Saturday, December 31, 2011

Perry: English is the National Language

As the curtain comes down on what is inevitably the last few days of Rick Perry’s bid for the highest elected office in America we get treated to yet one more “Perryism.”

English should be declared the national language of the United States of America.

It came up yesterday at an Iowa town hall as Perry opened up the floor to questions. This is when a local brainiac got up and stated that he thought English should be the official national language.

“That’s a statement. That’s not a question,” responded Perry, and then added “and I can agree with it.”

This has come up for a vote on prior occasions. In 2006 the Senate voted to adopt English as the official language, only to have that part stripped out of the immigration bill. In 1795, it is said that German lost by one vote as the official language, but I think that is mostly urban legend.

There is no official language, and it’s for a good reason. We are a nation of immigrants. 47 million Americans speak another language than English. Adopting English as the official language is the ultimate racist message.

But I guess the point to be made, if there is one to be made, is this: what makes Rick Perry think he speaks English?

Friday, December 30, 2011

Federal Oligarch in a Robe (Judge) Says No to Perry

Yesterday a federal judge rejected Governor Rick Perry’s request for an emergency court order to require the Virginia Board of Elections to place his name on the Virginia primary ballot.

Barring any changes, only Mitch Romney and Ron Paul will appear on that primary ballot, both campaigns being able to produce the 10,000 valid signatures that state law requires.

You know, there are reasons for these “overly burdensome” requirements. It keeps candidates that aren’t really serious about running for president off the ballot. You know, candidates like Perry, Santorum, Gingrich, Bachmann and Huntsman.

And no, we’re not done with this. Not yet

The judge left it open for consideration, setting a January 13th date to hear arguments.

The deadline for primary ballot printing in Virginia, however, is January 9th.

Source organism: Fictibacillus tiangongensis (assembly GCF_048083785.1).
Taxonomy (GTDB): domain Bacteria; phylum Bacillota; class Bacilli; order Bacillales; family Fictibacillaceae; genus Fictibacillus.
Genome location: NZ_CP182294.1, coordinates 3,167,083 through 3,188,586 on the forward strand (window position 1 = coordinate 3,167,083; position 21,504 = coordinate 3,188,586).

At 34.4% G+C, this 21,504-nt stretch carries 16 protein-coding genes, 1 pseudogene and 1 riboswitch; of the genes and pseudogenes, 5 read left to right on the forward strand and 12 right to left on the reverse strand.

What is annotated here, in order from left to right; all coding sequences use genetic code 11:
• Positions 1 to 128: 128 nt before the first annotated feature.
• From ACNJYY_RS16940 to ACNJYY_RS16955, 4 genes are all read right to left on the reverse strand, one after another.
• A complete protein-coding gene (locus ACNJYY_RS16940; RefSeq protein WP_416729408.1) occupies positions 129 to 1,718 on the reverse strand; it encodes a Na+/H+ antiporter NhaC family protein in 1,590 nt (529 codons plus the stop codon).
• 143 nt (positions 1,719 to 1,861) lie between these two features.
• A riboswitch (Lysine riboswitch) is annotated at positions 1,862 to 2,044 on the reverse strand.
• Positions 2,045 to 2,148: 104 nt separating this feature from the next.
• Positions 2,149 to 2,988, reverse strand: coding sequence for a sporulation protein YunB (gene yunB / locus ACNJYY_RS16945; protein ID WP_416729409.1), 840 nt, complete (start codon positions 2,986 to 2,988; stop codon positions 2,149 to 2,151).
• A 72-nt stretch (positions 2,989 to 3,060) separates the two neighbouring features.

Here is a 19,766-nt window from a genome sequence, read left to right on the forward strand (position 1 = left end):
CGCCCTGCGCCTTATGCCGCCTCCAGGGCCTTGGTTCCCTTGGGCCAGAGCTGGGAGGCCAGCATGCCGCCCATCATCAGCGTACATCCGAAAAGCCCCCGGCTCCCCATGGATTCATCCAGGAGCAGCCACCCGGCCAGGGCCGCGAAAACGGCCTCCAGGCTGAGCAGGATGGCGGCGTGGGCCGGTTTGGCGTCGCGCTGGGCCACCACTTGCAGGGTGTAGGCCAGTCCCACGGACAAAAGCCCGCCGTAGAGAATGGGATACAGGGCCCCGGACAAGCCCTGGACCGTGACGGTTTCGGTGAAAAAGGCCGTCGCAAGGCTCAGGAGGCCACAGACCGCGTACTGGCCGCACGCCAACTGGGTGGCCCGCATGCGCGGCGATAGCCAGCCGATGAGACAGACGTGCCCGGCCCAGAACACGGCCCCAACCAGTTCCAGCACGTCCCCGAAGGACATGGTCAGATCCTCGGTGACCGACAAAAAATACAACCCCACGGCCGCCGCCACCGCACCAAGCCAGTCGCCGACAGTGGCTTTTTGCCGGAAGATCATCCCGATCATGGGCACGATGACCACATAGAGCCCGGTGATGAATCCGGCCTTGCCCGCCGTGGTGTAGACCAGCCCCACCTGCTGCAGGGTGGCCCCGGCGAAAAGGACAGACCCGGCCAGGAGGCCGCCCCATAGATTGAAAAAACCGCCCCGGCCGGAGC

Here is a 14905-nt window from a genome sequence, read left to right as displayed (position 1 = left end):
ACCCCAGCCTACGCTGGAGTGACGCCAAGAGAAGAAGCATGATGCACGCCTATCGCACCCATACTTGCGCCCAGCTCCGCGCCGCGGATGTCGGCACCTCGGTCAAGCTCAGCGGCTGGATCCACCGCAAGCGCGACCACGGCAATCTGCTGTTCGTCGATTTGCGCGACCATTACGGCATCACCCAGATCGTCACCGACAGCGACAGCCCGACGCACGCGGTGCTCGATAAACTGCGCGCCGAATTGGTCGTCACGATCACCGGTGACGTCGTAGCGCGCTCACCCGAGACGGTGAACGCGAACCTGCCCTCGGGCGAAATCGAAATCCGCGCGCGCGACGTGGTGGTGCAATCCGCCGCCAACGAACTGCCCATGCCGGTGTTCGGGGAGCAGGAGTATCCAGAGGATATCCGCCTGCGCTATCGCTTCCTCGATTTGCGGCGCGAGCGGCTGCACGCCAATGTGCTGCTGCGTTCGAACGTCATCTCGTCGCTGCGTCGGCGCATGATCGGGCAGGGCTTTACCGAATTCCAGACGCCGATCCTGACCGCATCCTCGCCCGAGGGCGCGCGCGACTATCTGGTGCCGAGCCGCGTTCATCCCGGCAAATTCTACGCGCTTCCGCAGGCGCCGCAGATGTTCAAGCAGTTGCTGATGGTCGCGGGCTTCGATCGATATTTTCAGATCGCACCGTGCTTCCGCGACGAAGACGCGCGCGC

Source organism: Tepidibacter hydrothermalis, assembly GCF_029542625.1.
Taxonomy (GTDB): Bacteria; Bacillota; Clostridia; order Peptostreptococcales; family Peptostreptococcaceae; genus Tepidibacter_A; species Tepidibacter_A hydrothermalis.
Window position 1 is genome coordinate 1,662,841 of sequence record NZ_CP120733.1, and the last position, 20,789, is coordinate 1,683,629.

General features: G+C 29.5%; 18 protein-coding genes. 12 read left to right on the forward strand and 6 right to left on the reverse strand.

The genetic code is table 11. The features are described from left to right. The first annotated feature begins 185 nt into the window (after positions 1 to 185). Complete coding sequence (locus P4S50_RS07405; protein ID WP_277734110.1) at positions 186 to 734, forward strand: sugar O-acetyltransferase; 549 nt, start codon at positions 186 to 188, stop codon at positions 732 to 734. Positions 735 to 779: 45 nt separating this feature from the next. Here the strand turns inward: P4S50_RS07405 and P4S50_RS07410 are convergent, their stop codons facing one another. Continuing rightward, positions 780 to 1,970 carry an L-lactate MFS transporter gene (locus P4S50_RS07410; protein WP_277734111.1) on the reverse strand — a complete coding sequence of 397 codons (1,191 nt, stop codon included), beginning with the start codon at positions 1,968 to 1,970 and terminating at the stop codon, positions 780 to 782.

So what’s the point? Why schedule a hearing after the ballots have already been printed? You’re going to just love this. If the judge finds that the Perry arguments are sufficiently valid, and declares Virginia’s election law unconstitutional, allowing Perry, and I suppose Newt Gingrich, on the ballot, the judge can order that the state reprint the ballots.

Isn’t that nice? Every county in Virginia gets to reprint enough ballots for every Republican voter. Now in 2008 McCain got 1.7 million votes so it is safe to say that that is a working estimate of the number of voters that will need primary ballots. And having researched it, paper ballots are specialty items to print and run about 30 cents per ballot in printing costs. That adds up to a little over $500,000 to reprint the ballots with Perry’s name on it.

That is, Perry not only is using a federal court to overturn a state law, if he succeeds he is going to cost the state another half a million dollars to get on the ballot.

Virginians should be “Fed Up” with Rick Perry by now.

Thursday, December 29, 2011

Perry Gets Gotcha’d

Watch this Talking Points Memo video showing Rick Perry being quizzed on how he can be in favor of small government in light of his opposition to the very famous 2003 landmark Supreme Court case Lawrence v. Texas.

It is obvious that Perry had forgotten what that case was all about, yet when the case was decided, Perry, as governor of Texas, railed against the decision.